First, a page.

Immunity – it’s our body’s line of defence against illness. A complex system of resistance with our white blood cells at the front line, battling for our wellness.
There are many factors that influence our body’s ability to ward off disease, some of which we cannot control, such as our genetics. We do, however, have control over the foods we eat. There’s no better time than now, with a pandemic hitting our country and flu season upon us, to give our immunity a boost with one of the best weapons in our arsenal – whole food, plant based nutrition.
Whilst the following foods are known to have a positive affect on your health and wellbeing, please do NOT consider the following tips as medical advice for treating or curing COVID-19. You should always see a doctor if you’re showing symptoms of illness, and follow the up to date advice of state and federal governments if you have COVID-19 symptoms!
Image credit: https://veganliftz.com/blog/
Good ol’ fruit & veg
The panic-buyers must be doing something right. After clearing out the shelves of loo paper, supermarket shoppers have set their sights on the produce aisles. Incredibly, some fruit and veg farmers are reporting a spike in sales since the pandemic began. Fresh fruit and vegetables provide us with so many nutritional hits, particularly if they’re from the local farmers market. For example, antioxidants, like vitamin A, C and E are instrumental in the functioning of the immune system. Some fruits and vegetables that have particularly high concentrations of antioxidants include blackberries, artichokes and broccoli, but including any fruit and vegetables in your diet will have far-reaching benefits.
Give your guts a chance!
New research continually points to the link between gut health and overall wellbeing. Feeding your gut with fermented foods containing probiotics encourage your beneficial gut flora, which then in turn interact with your immune system to keep you healthy. One study even reviewed the role of probiotic foods in preventing upper respiratory infections. Fermented foods include sauerkraut, Kimchi, kombucha, coconut yoghurt and miso, which you should stir into warm water to avoid the high temperatures that kill the probiotics.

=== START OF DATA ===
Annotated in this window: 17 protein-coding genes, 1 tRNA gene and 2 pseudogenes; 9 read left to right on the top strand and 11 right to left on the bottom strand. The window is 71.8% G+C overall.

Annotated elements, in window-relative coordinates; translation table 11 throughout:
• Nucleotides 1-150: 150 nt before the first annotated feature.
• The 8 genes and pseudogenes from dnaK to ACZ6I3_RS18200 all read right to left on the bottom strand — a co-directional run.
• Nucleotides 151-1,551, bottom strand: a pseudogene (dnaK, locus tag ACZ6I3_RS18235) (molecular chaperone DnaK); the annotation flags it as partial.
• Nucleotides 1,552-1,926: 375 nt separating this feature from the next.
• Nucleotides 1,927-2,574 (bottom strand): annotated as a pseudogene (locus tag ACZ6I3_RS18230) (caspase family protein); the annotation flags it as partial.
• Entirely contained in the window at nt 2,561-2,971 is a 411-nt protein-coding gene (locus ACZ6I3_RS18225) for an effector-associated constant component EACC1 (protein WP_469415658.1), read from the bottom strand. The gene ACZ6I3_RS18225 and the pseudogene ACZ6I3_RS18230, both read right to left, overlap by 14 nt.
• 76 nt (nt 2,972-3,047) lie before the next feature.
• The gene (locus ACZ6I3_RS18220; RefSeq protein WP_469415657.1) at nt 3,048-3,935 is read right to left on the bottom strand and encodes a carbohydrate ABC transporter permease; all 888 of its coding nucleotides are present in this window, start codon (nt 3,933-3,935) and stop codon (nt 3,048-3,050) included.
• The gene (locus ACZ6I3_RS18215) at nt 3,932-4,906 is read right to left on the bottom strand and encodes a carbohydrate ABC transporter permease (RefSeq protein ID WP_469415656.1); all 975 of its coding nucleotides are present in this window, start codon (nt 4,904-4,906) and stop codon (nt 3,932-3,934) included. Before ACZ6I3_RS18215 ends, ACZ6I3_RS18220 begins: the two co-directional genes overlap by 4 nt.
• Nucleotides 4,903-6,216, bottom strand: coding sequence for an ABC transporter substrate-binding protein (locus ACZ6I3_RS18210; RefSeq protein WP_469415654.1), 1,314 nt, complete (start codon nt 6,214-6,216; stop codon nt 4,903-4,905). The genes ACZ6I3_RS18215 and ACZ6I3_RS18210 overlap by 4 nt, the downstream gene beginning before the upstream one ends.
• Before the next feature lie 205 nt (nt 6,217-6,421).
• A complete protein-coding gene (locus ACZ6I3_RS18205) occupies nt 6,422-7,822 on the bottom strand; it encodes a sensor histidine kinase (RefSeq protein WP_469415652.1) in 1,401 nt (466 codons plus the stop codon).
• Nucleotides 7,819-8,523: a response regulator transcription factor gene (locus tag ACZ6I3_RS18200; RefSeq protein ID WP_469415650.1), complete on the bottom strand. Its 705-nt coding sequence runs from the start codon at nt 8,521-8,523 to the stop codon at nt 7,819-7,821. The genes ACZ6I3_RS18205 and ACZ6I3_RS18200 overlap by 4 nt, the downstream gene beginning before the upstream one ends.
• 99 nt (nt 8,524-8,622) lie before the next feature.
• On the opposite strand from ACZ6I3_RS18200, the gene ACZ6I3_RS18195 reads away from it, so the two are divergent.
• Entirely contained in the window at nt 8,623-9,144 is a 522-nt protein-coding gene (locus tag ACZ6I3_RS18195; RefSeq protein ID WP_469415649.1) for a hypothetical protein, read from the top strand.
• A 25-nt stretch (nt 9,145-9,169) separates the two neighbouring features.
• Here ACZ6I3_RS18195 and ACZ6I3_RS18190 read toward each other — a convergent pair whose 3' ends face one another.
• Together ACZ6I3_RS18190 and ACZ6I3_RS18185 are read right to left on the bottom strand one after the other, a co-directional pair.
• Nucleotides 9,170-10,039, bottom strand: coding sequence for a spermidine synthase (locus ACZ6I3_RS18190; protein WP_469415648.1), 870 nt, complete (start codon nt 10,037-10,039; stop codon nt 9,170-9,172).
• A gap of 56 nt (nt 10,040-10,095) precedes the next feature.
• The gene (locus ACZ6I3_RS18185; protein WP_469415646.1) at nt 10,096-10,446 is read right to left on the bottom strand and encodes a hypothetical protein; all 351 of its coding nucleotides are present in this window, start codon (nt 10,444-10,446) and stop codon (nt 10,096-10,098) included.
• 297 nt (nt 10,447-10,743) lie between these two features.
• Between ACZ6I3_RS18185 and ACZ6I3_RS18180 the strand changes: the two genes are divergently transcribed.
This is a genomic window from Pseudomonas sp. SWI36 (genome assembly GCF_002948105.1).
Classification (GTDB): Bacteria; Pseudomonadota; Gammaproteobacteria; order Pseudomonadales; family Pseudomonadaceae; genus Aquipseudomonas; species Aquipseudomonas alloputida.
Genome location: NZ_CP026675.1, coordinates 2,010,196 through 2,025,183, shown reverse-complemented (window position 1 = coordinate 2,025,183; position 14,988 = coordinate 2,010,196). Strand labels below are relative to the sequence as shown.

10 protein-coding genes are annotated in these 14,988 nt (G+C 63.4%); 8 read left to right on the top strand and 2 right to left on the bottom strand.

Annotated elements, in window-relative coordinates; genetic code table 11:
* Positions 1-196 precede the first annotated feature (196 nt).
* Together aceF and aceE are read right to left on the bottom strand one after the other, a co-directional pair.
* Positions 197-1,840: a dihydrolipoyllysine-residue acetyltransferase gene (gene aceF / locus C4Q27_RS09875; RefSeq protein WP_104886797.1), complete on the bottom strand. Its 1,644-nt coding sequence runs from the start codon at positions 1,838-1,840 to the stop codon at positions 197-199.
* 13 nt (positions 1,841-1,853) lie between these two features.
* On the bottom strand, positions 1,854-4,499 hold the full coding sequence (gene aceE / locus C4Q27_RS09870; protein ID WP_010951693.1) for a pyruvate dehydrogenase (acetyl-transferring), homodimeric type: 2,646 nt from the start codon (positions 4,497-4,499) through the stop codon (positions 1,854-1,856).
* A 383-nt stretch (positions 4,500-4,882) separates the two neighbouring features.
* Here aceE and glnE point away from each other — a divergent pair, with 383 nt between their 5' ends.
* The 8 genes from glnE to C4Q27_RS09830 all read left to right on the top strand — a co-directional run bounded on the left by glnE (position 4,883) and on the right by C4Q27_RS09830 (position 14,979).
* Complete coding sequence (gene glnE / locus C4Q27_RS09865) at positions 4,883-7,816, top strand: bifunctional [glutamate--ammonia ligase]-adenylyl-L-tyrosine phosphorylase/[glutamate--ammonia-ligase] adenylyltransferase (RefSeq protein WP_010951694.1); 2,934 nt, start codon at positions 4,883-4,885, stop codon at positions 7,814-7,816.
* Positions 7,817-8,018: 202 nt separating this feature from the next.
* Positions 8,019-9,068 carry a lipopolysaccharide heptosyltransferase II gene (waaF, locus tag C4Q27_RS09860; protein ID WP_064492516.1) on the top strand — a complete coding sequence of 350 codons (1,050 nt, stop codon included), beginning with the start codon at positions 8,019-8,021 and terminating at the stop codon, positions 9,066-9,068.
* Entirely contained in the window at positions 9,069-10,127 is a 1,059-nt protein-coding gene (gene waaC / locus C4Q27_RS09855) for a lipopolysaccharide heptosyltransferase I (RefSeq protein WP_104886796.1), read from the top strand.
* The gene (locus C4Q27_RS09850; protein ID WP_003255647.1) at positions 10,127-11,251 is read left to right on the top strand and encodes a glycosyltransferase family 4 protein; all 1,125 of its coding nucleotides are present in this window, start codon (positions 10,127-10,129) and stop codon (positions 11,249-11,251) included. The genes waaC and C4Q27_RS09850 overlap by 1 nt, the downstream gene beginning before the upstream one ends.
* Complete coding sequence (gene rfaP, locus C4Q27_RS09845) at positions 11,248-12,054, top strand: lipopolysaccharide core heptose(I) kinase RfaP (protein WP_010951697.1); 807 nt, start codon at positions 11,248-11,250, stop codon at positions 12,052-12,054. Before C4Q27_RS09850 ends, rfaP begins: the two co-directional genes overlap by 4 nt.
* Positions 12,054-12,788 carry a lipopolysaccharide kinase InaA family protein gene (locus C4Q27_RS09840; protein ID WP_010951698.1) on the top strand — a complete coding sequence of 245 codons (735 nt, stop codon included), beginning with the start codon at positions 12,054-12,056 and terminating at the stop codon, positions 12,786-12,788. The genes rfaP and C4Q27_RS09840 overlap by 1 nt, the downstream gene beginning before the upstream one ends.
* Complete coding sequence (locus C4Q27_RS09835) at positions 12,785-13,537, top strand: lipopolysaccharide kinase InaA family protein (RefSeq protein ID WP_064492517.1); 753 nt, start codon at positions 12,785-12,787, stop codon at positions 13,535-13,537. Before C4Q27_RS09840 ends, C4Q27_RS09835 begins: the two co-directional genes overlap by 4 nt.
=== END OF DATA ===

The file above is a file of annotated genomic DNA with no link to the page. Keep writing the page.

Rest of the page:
Garlic – here’s the raw deal
Eating raw garlic is not a glamorous affair. We know – it stinks! But for those days of social isolation when you’re working from home and your only face to face contact is smooching your dog, consider chowing down on a fresh, raw clove. It is known to stimulate certain white blood cell types, supercharging immunity. For a palatable raw garlic fix, whiz up some homemade hummus with a clove or two of raw garlic in a high speed blender and spread on whole grain bread.
Here’s a quick and easy recipe for you to try – you’ve got plenty of time now, right?
1 can of chickpeas, drained
1 tbsp tahini
¼ lemon, squeezed
1 teaspoon cumin powder
1-2 cloves of garlic, roughly chopped
Pinch of salt, to taste
Blend all ingredients in a food processor or high speed blender.
Add a splash of water to smooth if needed. Serve with crusty bread or your favourite crackers.
Of course the majority of the foods that are featured in each monthly Vegan box are chosen by the team based on their nutritional goodness, 100% vegan, Palm oil free and health enhancing benefits. This means that each month you get your very own delivery of good health delivered right to your doorstep!
The March box was filled with products that contribute to good health and you can still buy here while stocks last. While you’re at it, pre-order for April which is another BUMPER edit of delicious, healthful and exciting new products.
What immune-boosting foods do you eat regularly to give your body a fighting chance? Tell us in the comments!
Madeline is a writer, educator, musician and mover who is passionate about holistic health and whole food, plant based living. Madeline has been vegan and activist for 6 years. She hails from the island state of Tasmania and she’s currently residing in sunny Perth. Her favourite place to spend time is on the dog beach at sunset.